2) this is for the long run: as politics in Iraq proved its tendency towards the one-man ruler and democracy still stumbles in its footsteps, a key amendment to the governing system in the constitution should take place. In this case, changing the system from premiership into presidential with retaining the parliament to do their legislative and monitoring role. As a result, people will decide who to be the President through elections of open-list option without leaving a chance to politicians to disrespect people’s votes.

  12. Reidar Visser said

    Ms. Bdairi, first apologies for the long delay in publishing your comment which appears to have got stuck in the spam filter at WordPress for no good reason.

    A couple of observations I’d like to make. Firstly, I am not convinced that SLA is only fighting for the all-Shiite “National Alliance”. Let’s look at this historically: SCIRI was in the 1980s an umbrella organisation created by Iran; Daawa, which had been incorporated into it, broke away because it did not particularly like the idea of Iranian dominance and the wilayat al-faqih concept and SCIRI became a political party. Many of the subsequent splits in the Daawa movement reflect Iranian attempts at recouping lost influence, often unsuccessfully. The UIA was created as the “second umbrella” in 2004; again, it was the Daawa – this time under Maliki – that broke away in 2008. The “third umbrella”, the INA, was created in Tehran in May 2009 when Ahmed Chalabi forged an alliance between the Sadrists and ISCI. Enormous pressure was put on Maliki to get him to join between May and October; in the end he refused. As late as in mid-March this year, Maliki was talking about a “political majority” in which he envisaged alliances with the Kurds, “parts of Iraqiyya” and “parts of INA”. Some of the people on his list, such as Izzat al-Shabandar and Haydar al-Jawrani have been talking in glowing terms about the prospect of an alliance with Iraqiyya, i.e. more than just tactics (Shabandar said it was a better alternative than the NA because the latter would cement Iranian dominance in Iraq). In sum, there is nothing that prevents SLA from resuming the dialogue with Iraqiyya.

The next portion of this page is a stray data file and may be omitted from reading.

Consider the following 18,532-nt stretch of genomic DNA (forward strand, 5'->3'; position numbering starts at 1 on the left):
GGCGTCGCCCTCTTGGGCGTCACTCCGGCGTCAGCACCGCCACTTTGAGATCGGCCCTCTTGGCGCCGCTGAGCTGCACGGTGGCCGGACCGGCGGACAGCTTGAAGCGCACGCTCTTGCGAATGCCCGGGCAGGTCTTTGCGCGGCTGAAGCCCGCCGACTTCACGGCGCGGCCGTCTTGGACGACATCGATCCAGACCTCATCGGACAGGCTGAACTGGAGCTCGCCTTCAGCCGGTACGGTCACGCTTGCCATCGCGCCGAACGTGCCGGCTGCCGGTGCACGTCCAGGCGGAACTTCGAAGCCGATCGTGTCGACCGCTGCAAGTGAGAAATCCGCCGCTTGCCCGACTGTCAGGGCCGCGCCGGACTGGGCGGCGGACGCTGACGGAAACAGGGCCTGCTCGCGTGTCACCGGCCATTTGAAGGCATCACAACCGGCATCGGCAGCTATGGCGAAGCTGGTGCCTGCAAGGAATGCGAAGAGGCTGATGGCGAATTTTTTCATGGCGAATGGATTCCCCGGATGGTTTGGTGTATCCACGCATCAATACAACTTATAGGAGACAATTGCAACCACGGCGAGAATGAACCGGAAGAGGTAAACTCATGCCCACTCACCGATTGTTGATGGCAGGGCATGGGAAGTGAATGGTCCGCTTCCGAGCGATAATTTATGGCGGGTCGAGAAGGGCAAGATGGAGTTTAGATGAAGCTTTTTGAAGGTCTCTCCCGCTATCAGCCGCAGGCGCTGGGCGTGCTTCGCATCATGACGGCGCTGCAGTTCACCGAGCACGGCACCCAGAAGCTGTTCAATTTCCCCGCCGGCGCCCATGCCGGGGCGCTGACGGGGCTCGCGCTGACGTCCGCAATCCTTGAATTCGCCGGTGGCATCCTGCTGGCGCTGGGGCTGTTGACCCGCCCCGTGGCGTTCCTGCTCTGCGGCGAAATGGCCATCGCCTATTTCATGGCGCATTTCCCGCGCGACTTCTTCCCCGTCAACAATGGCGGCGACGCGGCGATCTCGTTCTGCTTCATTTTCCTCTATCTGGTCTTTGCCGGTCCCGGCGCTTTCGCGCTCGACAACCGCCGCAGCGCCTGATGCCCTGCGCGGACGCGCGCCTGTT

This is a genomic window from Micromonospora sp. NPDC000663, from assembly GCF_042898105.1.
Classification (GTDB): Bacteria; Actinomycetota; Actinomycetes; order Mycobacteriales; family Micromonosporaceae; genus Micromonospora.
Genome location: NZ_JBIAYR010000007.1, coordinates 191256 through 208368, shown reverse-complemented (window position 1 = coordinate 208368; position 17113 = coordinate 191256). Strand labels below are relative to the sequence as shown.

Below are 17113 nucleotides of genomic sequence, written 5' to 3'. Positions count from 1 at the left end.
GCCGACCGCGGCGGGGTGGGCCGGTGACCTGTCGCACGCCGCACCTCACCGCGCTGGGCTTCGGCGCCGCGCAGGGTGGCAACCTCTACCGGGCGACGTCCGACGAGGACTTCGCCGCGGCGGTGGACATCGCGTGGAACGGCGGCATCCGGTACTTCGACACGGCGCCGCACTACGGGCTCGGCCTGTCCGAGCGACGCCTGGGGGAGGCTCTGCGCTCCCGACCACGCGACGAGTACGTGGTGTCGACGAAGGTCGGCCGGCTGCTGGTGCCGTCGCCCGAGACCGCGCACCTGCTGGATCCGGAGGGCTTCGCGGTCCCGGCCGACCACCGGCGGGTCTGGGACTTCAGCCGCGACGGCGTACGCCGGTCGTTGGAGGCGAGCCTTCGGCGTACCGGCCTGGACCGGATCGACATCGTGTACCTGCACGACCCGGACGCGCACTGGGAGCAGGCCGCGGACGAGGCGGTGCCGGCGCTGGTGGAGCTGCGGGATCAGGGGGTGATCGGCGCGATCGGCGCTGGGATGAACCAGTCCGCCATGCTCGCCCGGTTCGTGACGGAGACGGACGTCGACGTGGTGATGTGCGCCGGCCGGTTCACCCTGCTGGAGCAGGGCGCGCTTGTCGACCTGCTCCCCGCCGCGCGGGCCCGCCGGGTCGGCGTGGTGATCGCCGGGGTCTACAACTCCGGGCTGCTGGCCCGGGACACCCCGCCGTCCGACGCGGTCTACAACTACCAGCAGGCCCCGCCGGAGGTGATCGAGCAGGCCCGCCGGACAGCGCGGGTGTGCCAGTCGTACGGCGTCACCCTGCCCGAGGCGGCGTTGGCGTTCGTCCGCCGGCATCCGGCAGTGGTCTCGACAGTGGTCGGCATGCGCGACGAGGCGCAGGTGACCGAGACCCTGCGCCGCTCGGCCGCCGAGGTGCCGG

Indeed, I would go further than that. The Iraqi constitution contains so many checks and balances that it almost makes the country ungovernable. However, one majoritarian element remains, and it should be respected: The biggest bloc in parliament forms the government. When Iraqiyya and SLA, the two big winners, have the votes to form a single bloc, it would be disrespectful to voters to seek obscure compromise candidates for prime minister that no one has even heard of.

    Finally, I would discourage the idea of seeking changes to the constitution right now. Constitutional revision is clearly needed in Iraq, but doing constitutional revision and government formation at the same time is likely to be a messy kind of business.

  13. Jason said

    http://www.washingtonpost.com/wp-dyn/content/article/2010/08/01/AR2010080102389.html?wprss=rss_world&utm_source=feedburner&utm_medium=feed&utm_campaign=Feed%3A+wp-dyn%2Frss%2Fworld%2Findex_xml+%28washingtonpost.com+-+World%29

    Did something new happen over the weekend, or are these the same events you have been reporting for some time.

  14. Reidar Visser said

    Jason, I see these as variations over the same familiar theme and think it is best not to get too engrossed in them: INA is pursuing different tactics to put pressure on Maliki in its bid for hegemony within the would-be Shiite alliance.

    If INA one day unequivocally declares its preparedness to accept Allawi as prime ministerial candidate – or if the projected Shiite alliance should be able to agree on a single candidate – then you would have a newsworthy item.

Sorry, the comment form is closed at this time.